For Federal Housing Administration and Veterans' Affairs-backed mortgages, the lines may blur a little. Here, the appraiser must look for certain deficiencies such as missing handrails, fallen-down fencing, peeling paint on exterior surfaces and detached guttering. Nonetheless, the appraiser must still form an opinion on the value of the property and it's still the comps that will weigh the heaviest on his opinion of value.
Real Estate Appraisal Myths
Over the years, a number of myths have built up regarding the real estate appraisal process that need to be dispelled:
A low appraisal will kill the home sale. If the property is appraised lower than the offer price, the deal can still go ahead. It just means the bank will not lend more money than the house appraises for. The buyer could make up the difference or the seller could drop the price a bit to save the deal.
Upgrades will improve the appraised value. Sadly, there are some renovations that actually decrease the home's value, and many more than will not get full return on the investment that's been made. Just because a homeowner spends $60,000 on a high-end kitchen does not mean the appraisal value will go up by $60,000.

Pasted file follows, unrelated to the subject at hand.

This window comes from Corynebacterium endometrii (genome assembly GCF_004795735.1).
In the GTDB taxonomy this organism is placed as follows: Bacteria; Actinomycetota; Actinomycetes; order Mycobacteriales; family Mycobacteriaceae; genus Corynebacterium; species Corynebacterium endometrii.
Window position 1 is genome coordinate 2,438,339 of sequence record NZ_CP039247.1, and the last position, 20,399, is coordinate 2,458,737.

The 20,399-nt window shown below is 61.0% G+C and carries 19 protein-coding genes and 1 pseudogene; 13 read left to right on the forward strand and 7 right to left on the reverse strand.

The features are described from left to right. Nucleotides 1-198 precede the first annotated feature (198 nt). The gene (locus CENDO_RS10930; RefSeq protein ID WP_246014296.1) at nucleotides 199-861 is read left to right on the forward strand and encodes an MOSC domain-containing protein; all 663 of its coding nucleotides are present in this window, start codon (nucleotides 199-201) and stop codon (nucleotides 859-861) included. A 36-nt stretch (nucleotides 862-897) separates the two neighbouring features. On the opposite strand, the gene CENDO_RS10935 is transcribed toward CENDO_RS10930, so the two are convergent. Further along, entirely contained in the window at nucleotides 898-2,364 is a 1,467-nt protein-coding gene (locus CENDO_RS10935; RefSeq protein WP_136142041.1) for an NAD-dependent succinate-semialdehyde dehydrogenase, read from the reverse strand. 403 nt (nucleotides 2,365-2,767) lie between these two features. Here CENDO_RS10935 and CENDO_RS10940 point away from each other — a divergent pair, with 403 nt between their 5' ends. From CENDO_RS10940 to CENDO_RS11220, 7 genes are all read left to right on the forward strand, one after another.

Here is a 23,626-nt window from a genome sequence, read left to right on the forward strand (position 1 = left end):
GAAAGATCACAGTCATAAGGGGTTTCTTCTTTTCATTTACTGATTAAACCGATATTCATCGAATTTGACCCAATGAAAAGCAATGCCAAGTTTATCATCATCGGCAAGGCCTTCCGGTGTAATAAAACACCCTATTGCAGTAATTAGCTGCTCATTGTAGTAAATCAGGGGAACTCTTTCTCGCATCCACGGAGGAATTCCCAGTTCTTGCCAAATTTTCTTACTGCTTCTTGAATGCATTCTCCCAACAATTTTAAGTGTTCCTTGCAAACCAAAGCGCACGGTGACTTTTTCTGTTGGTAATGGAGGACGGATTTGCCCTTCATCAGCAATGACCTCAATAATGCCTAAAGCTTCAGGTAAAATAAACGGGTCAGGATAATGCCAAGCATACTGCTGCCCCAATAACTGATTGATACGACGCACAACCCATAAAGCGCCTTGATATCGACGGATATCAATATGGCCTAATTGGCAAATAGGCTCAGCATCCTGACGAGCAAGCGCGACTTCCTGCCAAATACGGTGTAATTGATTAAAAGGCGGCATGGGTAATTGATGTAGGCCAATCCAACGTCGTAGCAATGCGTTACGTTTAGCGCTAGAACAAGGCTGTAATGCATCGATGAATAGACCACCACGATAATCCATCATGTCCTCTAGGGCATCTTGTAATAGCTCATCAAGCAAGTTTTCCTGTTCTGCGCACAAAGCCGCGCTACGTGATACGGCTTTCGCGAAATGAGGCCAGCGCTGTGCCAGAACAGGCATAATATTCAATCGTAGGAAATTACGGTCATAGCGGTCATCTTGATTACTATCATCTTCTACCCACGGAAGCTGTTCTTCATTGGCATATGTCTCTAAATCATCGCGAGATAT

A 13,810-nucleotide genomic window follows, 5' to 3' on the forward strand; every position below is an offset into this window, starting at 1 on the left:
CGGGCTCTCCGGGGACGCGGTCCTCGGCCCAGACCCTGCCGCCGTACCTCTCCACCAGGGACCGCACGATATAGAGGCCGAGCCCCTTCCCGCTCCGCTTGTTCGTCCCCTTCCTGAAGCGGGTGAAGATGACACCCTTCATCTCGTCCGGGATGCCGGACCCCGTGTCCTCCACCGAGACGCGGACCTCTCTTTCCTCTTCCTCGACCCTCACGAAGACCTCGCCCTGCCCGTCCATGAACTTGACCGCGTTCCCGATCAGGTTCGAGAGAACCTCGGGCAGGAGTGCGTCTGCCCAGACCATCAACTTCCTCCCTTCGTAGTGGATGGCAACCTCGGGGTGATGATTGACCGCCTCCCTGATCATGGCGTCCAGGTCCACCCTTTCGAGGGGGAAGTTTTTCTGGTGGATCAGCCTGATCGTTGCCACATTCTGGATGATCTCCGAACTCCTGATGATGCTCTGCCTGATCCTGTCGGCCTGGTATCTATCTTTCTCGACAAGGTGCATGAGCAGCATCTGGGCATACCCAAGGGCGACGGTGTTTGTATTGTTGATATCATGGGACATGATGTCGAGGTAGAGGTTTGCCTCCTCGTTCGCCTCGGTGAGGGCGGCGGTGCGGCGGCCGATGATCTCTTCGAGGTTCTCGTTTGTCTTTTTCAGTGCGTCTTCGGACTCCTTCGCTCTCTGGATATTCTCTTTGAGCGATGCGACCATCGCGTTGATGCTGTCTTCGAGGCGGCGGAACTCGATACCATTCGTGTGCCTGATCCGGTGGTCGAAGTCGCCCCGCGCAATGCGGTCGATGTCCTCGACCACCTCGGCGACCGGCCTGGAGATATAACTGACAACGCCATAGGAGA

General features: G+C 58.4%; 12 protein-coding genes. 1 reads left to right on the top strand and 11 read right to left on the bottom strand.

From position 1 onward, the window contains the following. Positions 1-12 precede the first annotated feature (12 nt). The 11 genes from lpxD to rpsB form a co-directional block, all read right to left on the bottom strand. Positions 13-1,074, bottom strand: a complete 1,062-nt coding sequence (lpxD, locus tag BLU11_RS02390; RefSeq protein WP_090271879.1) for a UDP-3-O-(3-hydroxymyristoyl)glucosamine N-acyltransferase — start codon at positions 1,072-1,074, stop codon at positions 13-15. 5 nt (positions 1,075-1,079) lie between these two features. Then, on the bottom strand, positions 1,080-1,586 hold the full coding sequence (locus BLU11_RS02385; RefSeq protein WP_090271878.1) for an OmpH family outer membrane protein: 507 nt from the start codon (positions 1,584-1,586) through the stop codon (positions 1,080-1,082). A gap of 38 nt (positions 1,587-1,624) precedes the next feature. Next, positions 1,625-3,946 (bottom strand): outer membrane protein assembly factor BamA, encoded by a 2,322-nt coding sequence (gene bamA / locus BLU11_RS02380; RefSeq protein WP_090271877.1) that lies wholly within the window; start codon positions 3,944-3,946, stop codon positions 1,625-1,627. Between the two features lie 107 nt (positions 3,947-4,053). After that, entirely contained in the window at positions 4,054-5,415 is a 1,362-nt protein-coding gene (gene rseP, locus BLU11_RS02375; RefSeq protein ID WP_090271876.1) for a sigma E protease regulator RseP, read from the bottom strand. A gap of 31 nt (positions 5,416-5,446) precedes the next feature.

As we have seen, by far the biggest factor in a home's appraisal is the selling price of other homes in the neighborhood. Homes are appraised based on their area, not their granite counter tops. If the neighborhood is full of lower-priced homes, then this house will be lower-priced too, even if the owner has spent a fortune on makeovers. As a general rule, most houses will appraise within 20 percent of the comps for their neighborhood and nothing more.
The appraiser serves the needs of the buyer. The buyer may be paying for the appraiser but ultimately, the appraiser works for the lender. He's there to make sure the bank is not lending more money than the property is worth. Neither the seller nor the buyer has any say in the appraisal, and there are laws in place to remove any bias or coercion from the process.
- Fannie Mae: Uniform Residential Appraisal Report
- AI Home
- Fit Small Business: What Is a Home Appraisal & Who Pays for It?
- Fannie Mae. "Appraisal Waivers Fact Sheet," Accessed Nov. 4, 2019.
- American Family Insurance. "Home Inspection and Appraisal Process," Accessed Nov. 4, 2019.
- Rocket Mortgage. "The Home Appraisal: What Sellers and Buyers Should Know," Accessed Nov. 4, 2019.
Jayne Thompson earned an LLB in Law and Business Administration from the University of Birmingham and an LLM in International Law from the University of East London. She practiced in various “big law” firms before launching a career as a commercial writer. Her work has appeared on numerous financial blogs including Wealth Soup and Synchrony. Find her at www.whiterosecopywriting.com.